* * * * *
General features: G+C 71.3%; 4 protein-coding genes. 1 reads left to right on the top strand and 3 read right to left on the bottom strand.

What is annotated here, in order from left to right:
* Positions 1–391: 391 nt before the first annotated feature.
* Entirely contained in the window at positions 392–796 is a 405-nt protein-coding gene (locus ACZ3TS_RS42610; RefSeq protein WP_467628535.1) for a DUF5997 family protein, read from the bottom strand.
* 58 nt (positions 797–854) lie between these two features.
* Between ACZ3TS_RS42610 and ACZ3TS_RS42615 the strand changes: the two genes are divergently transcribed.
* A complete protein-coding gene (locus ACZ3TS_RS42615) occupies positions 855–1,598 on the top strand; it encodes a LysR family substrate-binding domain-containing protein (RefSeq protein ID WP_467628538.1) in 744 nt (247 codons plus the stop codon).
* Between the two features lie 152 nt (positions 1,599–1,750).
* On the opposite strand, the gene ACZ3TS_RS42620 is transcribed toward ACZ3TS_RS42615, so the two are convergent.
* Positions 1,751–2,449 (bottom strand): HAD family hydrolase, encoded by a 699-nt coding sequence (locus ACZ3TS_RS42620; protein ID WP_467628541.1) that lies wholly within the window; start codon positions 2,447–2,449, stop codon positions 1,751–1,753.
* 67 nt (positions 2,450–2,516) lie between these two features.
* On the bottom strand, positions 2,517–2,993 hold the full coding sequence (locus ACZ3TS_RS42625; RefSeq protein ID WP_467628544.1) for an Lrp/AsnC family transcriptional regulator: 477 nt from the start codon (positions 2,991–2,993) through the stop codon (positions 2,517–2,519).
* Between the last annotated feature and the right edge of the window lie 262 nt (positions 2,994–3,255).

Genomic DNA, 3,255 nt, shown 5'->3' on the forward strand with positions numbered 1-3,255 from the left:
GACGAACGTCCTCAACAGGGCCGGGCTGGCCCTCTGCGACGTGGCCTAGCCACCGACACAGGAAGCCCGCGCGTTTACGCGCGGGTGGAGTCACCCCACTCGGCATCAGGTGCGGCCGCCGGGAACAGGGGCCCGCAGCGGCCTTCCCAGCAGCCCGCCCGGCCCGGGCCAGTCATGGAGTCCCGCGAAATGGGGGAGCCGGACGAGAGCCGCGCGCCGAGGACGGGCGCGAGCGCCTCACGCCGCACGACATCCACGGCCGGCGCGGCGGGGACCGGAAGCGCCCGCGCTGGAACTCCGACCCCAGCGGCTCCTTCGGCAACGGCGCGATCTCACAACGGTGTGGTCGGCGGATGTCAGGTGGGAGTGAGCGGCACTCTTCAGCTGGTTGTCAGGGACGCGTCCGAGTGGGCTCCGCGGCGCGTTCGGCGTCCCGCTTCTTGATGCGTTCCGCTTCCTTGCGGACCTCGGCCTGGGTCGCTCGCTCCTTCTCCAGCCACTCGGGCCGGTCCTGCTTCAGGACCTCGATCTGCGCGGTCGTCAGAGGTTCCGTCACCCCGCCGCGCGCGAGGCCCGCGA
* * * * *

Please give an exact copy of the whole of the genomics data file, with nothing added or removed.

General features: G+C 71.3%; 4 protein-coding genes. 1 reads left to right on the top strand and 3 read right to left on the bottom strand.

What is annotated here, in order from left to right:
* Positions 1–391: 391 nt before the first annotated feature.
* Entirely contained in the window at positions 392–796 is a 405-nt protein-coding gene (locus ACZ3TS_RS42610; RefSeq protein WP_467628535.1) for a DUF5997 family protein, read from the bottom strand.
* 58 nt (positions 797–854) lie between these two features.
* Between ACZ3TS_RS42610 and ACZ3TS_RS42615 the strand changes: the two genes are divergently transcribed.
* A complete protein-coding gene (locus ACZ3TS_RS42615) occupies positions 855–1,598 on the top strand; it encodes a LysR family substrate-binding domain-containing protein (RefSeq protein ID WP_467628538.1) in 744 nt (247 codons plus the stop codon).
* Between the two features lie 152 nt (positions 1,599–1,750).
* On the opposite strand, the gene ACZ3TS_RS42620 is transcribed toward ACZ3TS_RS42615, so the two are convergent.
* Positions 1,751–2,449 (bottom strand): HAD family hydrolase, encoded by a 699-nt coding sequence (locus ACZ3TS_RS42620; protein ID WP_467628541.1) that lies wholly within the window; start codon positions 2,447–2,449, stop codon positions 1,751–1,753.
* 67 nt (positions 2,450–2,516) lie between these two features.
* On the bottom strand, positions 2,517–2,993 hold the full coding sequence (locus ACZ3TS_RS42625; RefSeq protein ID WP_467628544.1) for an Lrp/AsnC family transcriptional regulator: 477 nt from the start codon (positions 2,991–2,993) through the stop codon (positions 2,517–2,519).
* Between the last annotated feature and the right edge of the window lie 262 nt (positions 2,994–3,255).

Genomic DNA, 3,255 nt, shown 5'->3' on the forward strand with positions numbered 1-3,255 from the left:
GACGAACGTCCTCAACAGGGCCGGGCTGGCCCTCTGCGACGTGGCCTAGCCACCGACACAGGAAGCCCGCGCGTTTACGCGCGGGTGGAGTCACCCCACTCGGCATCAGGTGCGGCCGCCGGGAACAGGGGCCCGCAGCGGCCTTCCCAGCAGCCCGCCCGGCCCGGGCCAGTCATGGAGTCCCGCGAAATGGGGGAGCCGGACGAGAGCCGCGCGCCGAGGACGGGCGCGAGCGCCTCACGCCGCACGACATCCACGGCCGGCGCGGCGGGGACCGGAAGCGCCCGCGCTGGAACTCCGACCCCAGCGGCTCCTTCGGCAACGGCGCGATCTCACAACGGTGTGGTCGGCGGATGTCAGGTGGGAGTGAGCGGCACTCTTCAGCTGGTTGTCAGGGACGCGTCCGAGTGGGCTCCGCGGCGCGTTCGGCGTCCCGCTTCTTGATGCGTTCCGCTTCCTTGCGGACCTCGGCCTGGGTCGCTCGCTCCTTCTCCAGCCACTCGGGCCGGTCCTGCTTCAGGACCTCGATCTGCGCGGTCGTCAGAGGTTCCGTCACCCCGCCGCGCGCGAGGCCCGCGA